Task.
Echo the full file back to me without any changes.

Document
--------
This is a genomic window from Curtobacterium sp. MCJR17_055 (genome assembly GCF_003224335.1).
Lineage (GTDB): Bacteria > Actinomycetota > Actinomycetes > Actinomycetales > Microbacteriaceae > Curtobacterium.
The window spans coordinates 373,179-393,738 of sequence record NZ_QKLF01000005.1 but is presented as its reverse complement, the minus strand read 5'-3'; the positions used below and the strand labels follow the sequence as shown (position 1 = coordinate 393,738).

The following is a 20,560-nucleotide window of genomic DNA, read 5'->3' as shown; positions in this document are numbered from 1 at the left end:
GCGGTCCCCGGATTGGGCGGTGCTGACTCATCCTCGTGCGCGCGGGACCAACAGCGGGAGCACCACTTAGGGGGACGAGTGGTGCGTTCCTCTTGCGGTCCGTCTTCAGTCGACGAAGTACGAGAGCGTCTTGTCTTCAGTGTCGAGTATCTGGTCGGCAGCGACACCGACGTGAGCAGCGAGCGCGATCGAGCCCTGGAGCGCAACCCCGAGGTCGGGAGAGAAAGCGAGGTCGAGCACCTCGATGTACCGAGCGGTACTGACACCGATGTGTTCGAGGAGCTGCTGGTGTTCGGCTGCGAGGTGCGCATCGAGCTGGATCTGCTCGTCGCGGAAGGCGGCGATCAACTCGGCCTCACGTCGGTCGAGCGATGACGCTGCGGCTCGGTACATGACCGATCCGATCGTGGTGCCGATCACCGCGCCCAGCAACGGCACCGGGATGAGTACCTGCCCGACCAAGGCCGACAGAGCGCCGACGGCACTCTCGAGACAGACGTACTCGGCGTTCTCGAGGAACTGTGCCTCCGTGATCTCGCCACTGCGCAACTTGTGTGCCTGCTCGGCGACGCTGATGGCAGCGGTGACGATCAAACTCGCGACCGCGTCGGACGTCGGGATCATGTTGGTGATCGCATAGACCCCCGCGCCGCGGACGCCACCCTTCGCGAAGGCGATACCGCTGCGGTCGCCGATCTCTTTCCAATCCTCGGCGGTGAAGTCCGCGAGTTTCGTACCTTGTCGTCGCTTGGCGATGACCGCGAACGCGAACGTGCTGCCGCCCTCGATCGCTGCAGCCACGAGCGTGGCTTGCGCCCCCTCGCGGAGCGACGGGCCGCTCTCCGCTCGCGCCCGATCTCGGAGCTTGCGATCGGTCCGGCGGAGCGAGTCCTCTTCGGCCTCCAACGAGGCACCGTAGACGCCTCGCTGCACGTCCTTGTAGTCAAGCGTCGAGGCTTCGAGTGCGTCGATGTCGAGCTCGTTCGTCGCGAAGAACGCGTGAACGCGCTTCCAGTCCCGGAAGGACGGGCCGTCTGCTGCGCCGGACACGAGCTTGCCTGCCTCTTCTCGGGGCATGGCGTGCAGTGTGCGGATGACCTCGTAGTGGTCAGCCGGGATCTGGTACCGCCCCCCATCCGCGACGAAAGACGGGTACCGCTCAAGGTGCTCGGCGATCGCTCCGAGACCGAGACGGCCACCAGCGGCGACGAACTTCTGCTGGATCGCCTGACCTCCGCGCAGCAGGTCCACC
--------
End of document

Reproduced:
This is a genomic window from Curtobacterium sp. MCJR17_055 (genome assembly GCF_003224335.1).
Lineage (GTDB): Bacteria > Actinomycetota > Actinomycetes > Actinomycetales > Microbacteriaceae > Curtobacterium.
The window spans coordinates 373,179-393,738 of sequence record NZ_QKLF01000005.1 but is presented as its reverse complement, the minus strand read 5'-3'; the positions used below and the strand labels follow the sequence as shown (position 1 = coordinate 393,738).

The following is a 20,560-nucleotide window of genomic DNA, read 5'->3' as shown; positions in this document are numbered from 1 at the left end:
GCGGTCCCCGGATTGGGCGGTGCTGACTCATCCTCGTGCGCGCGGGACCAACAGCGGGAGCACCACTTAGGGGGACGAGTGGTGCGTTCCTCTTGCGGTCCGTCTTCAGTCGACGAAGTACGAGAGCGTCTTGTCTTCAGTGTCGAGTATCTGGTCGGCAGCGACACCGACGTGAGCAGCGAGCGCGATCGAGCCCTGGAGCGCAACCCCGAGGTCGGGAGAGAAAGCGAGGTCGAGCACCTCGATGTACCGAGCGGTACTGACACCGATGTGTTCGAGGAGCTGCTGGTGTTCGGCTGCGAGGTGCGCATCGAGCTGGATCTGCTCGTCGCGGAAGGCGGCGATCAACTCGGCCTCACGTCGGTCGAGCGATGACGCTGCGGCTCGGTACATGACCGATCCGATCGTGGTGCCGATCACCGCGCCCAGCAACGGCACCGGGATGAGTACCTGCCCGACCAAGGCCGACAGAGCGCCGACGGCACTCTCGAGACAGACGTACTCGGCGTTCTCGAGGAACTGTGCCTCCGTGATCTCGCCACTGCGCAACTTGTGTGCCTGCTCGGCGACGCTGATGGCAGCGGTGACGATCAAACTCGCGACCGCGTCGGACGTCGGGATCATGTTGGTGATCGCATAGACCCCCGCGCCGCGGACGCCACCCTTCGCGAAGGCGATACCGCTGCGGTCGCCGATCTCTTTCCAATCCTCGGCGGTGAAGTCCGCGAGTTTCGTACCTTGTCGTCGCTTGGCGATGACCGCGAACGCGAACGTGCTGCCGCCCTCGATCGCTGCAGCCACGAGCGTGGCTTGCGCCCCCTCGCGGAGCGACGGGCCGCTCTCCGCTCGCGCCCGATCTCGGAGCTTGCGATCGGTCCGGCGGAGCGAGTCCTCTTCGGCCTCCAACGAGGCACCGTAGACGCCTCGCTGCACGTCCTTGTAGTCAAGCGTCGAGGCTTCGAGTGCGTCGATGTCGAGCTCGTTCGTCGCGAAGAACGCGTGAACGCGCTTCCAGTCCCGGAAGGACGGGCCGTCTGCTGCGCCGGACACGAGCTTGCCTGCCTCTTCTCGGGGCATGGCGTGCAGTGTGCGGATGACCTCGTAGTGGTCAGCCGGGATCTGGTACCGCCCCCCATCCGCGACGAAAGACGGGTACCGCTCAAGGTGCTCGGCGATCGCTCCGAGACCGAGACGGCCACCAGCGGCGACGAACTTCTGCTGGATCGCCTGACCTCCGCGCAGCAGGTCCACC